Where the decision is made to sublet space or contract with an EV charging operator there are several issues to be considered:


Is there sufficient power available on site for the operation of the charging points? If not, it may necessitate the installation of a new electricity substation near the site. This will require a separate lease to the local distribution network operator with associated cabling easements and land for the substation. Regardless of whether a new substation is required, where the power is coming in from does need to be considered and necessary easements and wayleaves entered into, particularly where such cabling runs over a third parties’ land.

Lease terms

Many EV operators require a lease of 25 years or more to ensure they can recover their initial investment. Whether the operator is given protection under the Landlord and Tenant Act 1954 is a key consideration, particularly where future development of the site may be contemplated and ‘lift and shift’ provisions are required.

Rental values will be a point of negotiation between the parties. Many operators work on a profit sharing basis, although a landlord may prefer some form of fixed rent, eg. per charging station, subject to the usual open market or RPI review.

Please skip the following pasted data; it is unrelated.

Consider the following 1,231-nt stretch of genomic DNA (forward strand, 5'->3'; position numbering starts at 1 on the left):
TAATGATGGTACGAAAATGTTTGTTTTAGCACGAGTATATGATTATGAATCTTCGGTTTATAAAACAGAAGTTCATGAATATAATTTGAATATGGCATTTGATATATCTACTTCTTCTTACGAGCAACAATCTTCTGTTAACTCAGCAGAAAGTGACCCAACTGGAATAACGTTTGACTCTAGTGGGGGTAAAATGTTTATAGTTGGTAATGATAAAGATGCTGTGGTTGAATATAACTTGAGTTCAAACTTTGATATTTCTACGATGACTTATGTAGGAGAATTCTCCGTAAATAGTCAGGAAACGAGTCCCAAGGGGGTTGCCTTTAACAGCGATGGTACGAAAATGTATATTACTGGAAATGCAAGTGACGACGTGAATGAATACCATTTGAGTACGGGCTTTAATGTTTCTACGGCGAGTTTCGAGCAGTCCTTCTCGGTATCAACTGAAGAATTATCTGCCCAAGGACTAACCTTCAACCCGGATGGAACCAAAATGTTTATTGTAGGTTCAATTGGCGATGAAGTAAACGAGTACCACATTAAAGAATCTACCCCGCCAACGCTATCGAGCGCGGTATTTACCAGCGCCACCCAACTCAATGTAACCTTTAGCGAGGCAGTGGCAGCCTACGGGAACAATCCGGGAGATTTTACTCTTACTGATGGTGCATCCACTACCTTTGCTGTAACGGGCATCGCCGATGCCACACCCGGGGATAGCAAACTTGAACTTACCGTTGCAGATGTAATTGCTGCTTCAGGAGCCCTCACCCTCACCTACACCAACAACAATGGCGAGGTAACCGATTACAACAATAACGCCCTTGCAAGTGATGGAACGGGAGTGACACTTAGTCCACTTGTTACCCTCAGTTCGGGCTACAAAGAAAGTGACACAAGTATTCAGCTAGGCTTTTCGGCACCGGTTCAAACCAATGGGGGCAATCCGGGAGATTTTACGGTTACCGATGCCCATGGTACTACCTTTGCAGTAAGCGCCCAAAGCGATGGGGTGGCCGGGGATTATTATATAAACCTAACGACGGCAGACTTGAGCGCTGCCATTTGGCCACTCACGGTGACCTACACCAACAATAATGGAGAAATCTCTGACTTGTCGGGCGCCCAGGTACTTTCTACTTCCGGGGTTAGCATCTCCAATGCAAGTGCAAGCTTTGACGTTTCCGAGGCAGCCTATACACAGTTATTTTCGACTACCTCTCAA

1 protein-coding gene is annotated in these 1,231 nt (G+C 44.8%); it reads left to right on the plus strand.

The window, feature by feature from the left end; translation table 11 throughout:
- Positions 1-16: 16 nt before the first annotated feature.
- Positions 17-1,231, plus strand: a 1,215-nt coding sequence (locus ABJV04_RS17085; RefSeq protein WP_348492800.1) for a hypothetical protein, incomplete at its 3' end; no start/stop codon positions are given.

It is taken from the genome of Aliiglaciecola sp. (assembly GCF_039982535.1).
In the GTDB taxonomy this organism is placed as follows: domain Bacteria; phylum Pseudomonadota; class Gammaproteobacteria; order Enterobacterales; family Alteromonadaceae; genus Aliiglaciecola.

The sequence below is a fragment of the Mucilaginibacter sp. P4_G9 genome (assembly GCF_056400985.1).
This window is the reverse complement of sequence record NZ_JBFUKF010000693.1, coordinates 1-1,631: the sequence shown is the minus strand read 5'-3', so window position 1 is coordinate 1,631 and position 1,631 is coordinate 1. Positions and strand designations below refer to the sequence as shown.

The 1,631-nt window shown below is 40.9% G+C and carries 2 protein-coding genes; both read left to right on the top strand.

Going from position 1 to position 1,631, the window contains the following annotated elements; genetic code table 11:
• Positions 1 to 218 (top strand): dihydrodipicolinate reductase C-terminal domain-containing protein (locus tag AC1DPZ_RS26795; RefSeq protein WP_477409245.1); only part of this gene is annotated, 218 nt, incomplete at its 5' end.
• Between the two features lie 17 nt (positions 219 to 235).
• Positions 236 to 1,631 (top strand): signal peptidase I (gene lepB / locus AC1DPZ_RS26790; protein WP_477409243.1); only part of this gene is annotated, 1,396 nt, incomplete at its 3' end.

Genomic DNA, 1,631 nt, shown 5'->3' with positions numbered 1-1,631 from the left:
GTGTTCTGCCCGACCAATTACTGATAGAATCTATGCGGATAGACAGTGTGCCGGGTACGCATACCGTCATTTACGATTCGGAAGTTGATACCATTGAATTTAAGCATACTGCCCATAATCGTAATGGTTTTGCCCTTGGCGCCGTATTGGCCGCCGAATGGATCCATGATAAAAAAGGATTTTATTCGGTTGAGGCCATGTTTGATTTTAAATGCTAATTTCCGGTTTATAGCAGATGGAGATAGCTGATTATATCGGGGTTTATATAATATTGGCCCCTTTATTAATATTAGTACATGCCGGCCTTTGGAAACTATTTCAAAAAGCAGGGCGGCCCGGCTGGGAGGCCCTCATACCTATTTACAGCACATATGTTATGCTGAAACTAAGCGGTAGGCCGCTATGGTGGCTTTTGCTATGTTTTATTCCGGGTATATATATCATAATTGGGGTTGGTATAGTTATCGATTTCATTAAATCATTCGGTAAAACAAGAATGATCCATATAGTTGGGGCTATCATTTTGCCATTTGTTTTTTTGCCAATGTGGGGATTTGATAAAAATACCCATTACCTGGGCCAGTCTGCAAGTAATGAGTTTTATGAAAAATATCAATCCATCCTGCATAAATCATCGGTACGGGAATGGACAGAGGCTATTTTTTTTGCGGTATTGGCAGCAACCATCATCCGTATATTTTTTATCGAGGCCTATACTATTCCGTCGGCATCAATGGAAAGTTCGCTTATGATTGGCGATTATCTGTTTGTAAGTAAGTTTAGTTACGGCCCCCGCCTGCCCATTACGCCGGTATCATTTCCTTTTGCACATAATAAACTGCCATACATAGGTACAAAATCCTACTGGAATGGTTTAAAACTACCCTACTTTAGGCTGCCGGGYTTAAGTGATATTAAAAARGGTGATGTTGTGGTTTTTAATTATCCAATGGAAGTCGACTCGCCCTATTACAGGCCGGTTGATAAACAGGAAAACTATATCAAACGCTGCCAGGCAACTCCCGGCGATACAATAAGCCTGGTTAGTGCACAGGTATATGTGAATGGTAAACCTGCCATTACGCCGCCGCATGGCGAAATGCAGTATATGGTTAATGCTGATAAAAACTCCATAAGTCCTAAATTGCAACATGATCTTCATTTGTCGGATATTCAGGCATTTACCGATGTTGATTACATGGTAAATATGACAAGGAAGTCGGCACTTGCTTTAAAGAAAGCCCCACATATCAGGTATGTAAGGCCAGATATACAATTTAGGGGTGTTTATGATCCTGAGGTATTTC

Landlord’s will want to ensure that the operator is responsible for keeping the parking spaces and charging units in good repair and condition throughout the term of the lease/agreement. What happens at the end of the term also needs consideration and whether the charging operator will be required to reinstate and remove the charging units. This could be an expensive exercise and the landowner may wish to consider some form of security from the charging operator to cover these costs, which could take the form of a bond or retention.

The operator will require rights of way over the estate roads to access the charging units, but this must be qualified with a requirement to ensure that the estate roads are kept clear, to avoid any obstructions on the estate roads for other users, and the operator contributes to any repair and maintenance of such roads.